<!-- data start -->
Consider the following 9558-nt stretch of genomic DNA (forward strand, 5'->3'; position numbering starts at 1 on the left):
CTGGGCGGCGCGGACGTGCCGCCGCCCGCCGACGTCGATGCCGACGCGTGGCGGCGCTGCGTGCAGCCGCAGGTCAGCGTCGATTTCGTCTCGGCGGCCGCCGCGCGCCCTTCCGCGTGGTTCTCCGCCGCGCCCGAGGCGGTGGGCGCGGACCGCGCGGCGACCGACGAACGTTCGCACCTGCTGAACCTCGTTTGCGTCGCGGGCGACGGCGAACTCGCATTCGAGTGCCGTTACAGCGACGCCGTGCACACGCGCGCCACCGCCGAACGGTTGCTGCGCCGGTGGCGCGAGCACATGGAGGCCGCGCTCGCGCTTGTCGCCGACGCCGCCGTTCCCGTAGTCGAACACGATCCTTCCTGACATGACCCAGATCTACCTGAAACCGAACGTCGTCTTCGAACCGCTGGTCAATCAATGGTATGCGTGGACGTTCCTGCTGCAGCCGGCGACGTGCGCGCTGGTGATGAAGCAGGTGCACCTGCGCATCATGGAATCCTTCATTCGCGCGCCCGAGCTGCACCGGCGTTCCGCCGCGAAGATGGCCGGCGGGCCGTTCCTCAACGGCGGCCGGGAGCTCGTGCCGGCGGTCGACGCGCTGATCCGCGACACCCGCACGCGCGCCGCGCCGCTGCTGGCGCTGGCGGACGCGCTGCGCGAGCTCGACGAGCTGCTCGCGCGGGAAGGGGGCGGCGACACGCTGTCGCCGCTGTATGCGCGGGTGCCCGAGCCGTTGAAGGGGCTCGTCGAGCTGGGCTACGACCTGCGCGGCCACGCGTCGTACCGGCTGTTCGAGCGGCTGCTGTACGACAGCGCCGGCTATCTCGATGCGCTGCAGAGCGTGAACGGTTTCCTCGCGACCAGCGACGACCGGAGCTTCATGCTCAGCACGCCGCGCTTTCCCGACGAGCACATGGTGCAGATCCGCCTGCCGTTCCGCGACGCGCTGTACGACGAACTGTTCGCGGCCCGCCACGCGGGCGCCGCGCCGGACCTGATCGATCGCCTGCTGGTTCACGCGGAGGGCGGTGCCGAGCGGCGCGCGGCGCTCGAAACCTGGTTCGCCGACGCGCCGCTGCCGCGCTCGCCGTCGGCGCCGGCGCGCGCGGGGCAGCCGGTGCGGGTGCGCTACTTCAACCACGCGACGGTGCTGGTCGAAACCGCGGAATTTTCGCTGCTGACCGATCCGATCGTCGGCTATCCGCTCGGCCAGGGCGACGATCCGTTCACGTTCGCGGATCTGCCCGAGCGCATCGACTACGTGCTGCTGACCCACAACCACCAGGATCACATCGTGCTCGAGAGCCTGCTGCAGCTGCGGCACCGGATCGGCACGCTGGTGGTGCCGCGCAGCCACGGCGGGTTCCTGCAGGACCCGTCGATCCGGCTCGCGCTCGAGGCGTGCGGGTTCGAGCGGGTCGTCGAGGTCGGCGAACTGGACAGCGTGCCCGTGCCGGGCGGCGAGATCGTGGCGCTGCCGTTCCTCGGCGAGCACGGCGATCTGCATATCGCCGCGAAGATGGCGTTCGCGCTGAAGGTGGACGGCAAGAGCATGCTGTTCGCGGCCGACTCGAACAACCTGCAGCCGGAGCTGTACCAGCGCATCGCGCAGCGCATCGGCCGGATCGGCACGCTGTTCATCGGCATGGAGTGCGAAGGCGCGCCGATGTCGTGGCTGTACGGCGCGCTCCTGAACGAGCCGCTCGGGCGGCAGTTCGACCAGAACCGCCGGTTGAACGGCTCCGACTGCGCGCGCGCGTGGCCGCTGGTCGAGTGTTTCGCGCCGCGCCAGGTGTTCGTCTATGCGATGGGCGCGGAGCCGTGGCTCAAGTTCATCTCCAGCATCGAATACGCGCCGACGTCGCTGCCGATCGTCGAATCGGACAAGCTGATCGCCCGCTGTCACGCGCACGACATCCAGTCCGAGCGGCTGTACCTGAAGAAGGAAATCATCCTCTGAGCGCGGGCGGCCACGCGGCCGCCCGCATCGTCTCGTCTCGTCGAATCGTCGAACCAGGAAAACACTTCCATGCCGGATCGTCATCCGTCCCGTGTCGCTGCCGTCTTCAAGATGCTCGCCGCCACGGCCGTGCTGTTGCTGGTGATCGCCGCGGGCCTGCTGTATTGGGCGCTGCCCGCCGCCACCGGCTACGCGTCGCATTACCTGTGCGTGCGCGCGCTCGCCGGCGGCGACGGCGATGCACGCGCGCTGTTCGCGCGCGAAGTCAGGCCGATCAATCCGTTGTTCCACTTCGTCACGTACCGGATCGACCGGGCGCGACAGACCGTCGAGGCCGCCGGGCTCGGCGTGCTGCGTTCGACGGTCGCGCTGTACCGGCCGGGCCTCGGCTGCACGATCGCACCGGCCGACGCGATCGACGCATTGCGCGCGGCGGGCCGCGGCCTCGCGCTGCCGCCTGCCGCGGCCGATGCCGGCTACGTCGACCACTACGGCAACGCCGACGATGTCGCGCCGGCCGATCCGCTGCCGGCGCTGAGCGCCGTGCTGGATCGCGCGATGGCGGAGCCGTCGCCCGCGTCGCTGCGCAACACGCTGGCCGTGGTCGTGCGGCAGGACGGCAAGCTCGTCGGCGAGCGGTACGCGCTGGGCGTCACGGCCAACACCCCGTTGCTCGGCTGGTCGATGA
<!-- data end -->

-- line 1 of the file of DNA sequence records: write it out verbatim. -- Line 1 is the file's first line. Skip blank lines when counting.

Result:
Consider the following 9558-nt stretch of genomic DNA (forward strand, 5'->3'; position numbering starts at 1 on the left):